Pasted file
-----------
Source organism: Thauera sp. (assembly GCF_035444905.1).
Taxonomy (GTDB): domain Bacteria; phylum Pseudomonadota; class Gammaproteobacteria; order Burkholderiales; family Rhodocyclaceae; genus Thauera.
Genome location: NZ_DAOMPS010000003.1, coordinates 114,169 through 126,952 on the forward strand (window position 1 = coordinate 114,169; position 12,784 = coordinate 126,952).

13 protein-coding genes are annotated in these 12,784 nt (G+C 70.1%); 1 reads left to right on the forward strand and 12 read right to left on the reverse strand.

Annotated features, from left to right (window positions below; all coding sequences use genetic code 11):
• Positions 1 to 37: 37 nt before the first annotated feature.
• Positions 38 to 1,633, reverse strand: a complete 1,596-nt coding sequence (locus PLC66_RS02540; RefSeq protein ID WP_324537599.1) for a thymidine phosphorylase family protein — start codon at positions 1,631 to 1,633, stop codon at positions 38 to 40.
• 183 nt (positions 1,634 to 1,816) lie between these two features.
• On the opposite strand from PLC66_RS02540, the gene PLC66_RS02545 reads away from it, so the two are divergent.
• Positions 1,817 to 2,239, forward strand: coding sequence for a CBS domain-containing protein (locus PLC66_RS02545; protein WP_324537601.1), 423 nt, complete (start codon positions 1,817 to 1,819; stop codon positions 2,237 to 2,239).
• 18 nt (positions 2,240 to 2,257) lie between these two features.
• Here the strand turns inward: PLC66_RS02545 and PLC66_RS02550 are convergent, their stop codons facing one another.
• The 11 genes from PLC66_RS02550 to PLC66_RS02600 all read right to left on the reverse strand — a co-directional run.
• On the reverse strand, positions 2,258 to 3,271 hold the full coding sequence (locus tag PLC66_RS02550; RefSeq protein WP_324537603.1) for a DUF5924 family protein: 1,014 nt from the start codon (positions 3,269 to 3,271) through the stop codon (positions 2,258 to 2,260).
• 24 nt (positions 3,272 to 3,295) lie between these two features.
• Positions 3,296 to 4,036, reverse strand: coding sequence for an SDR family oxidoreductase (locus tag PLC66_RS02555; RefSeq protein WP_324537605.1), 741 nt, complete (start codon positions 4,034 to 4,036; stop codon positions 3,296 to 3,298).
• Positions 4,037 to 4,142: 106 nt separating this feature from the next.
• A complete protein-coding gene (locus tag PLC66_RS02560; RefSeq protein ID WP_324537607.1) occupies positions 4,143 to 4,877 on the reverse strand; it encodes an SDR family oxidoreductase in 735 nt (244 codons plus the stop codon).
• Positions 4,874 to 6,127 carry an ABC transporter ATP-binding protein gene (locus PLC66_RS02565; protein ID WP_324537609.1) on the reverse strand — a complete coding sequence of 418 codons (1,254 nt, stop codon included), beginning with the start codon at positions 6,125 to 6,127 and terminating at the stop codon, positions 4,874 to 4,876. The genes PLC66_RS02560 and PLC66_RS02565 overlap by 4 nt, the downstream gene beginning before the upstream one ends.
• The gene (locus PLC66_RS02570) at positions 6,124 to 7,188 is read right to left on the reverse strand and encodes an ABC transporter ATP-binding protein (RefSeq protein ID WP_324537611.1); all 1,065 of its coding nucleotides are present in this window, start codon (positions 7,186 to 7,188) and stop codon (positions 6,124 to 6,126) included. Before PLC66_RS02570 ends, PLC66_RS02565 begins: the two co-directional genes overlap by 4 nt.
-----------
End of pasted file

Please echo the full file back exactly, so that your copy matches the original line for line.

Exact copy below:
Source organism: Thauera sp. (assembly GCF_035444905.1).
Taxonomy (GTDB): domain Bacteria; phylum Pseudomonadota; class Gammaproteobacteria; order Burkholderiales; family Rhodocyclaceae; genus Thauera.
Genome location: NZ_DAOMPS010000003.1, coordinates 114,169 through 126,952 on the forward strand (window position 1 = coordinate 114,169; position 12,784 = coordinate 126,952).

13 protein-coding genes are annotated in these 12,784 nt (G+C 70.1%); 1 reads left to right on the forward strand and 12 read right to left on the reverse strand.

Annotated features, from left to right (window positions below; all coding sequences use genetic code 11):
• Positions 1 to 37: 37 nt before the first annotated feature.
• Positions 38 to 1,633, reverse strand: a complete 1,596-nt coding sequence (locus PLC66_RS02540; RefSeq protein ID WP_324537599.1) for a thymidine phosphorylase family protein — start codon at positions 1,631 to 1,633, stop codon at positions 38 to 40.
• 183 nt (positions 1,634 to 1,816) lie between these two features.
• On the opposite strand from PLC66_RS02540, the gene PLC66_RS02545 reads away from it, so the two are divergent.
• Positions 1,817 to 2,239, forward strand: coding sequence for a CBS domain-containing protein (locus PLC66_RS02545; protein WP_324537601.1), 423 nt, complete (start codon positions 1,817 to 1,819; stop codon positions 2,237 to 2,239).
• 18 nt (positions 2,240 to 2,257) lie between these two features.
• Here the strand turns inward: PLC66_RS02545 and PLC66_RS02550 are convergent, their stop codons facing one another.
• The 11 genes from PLC66_RS02550 to PLC66_RS02600 all read right to left on the reverse strand — a co-directional run.
• On the reverse strand, positions 2,258 to 3,271 hold the full coding sequence (locus tag PLC66_RS02550; RefSeq protein WP_324537603.1) for a DUF5924 family protein: 1,014 nt from the start codon (positions 3,269 to 3,271) through the stop codon (positions 2,258 to 2,260).
• 24 nt (positions 3,272 to 3,295) lie between these two features.
• Positions 3,296 to 4,036, reverse strand: coding sequence for an SDR family oxidoreductase (locus tag PLC66_RS02555; RefSeq protein WP_324537605.1), 741 nt, complete (start codon positions 4,034 to 4,036; stop codon positions 3,296 to 3,298).
• Positions 4,037 to 4,142: 106 nt separating this feature from the next.
• A complete protein-coding gene (locus tag PLC66_RS02560; RefSeq protein ID WP_324537607.1) occupies positions 4,143 to 4,877 on the reverse strand; it encodes an SDR family oxidoreductase in 735 nt (244 codons plus the stop codon).
• Positions 4,874 to 6,127 carry an ABC transporter ATP-binding protein gene (locus PLC66_RS02565; protein ID WP_324537609.1) on the reverse strand — a complete coding sequence of 418 codons (1,254 nt, stop codon included), beginning with the start codon at positions 6,125 to 6,127 and terminating at the stop codon, positions 4,874 to 4,876. The genes PLC66_RS02560 and PLC66_RS02565 overlap by 4 nt, the downstream gene beginning before the upstream one ends.
• The gene (locus PLC66_RS02570) at positions 6,124 to 7,188 is read right to left on the reverse strand and encodes an ABC transporter ATP-binding protein (RefSeq protein ID WP_324537611.1); all 1,065 of its coding nucleotides are present in this window, start codon (positions 7,186 to 7,188) and stop codon (positions 6,124 to 6,126) included. Before PLC66_RS02570 ends, PLC66_RS02565 begins: the two co-directional genes overlap by 4 nt.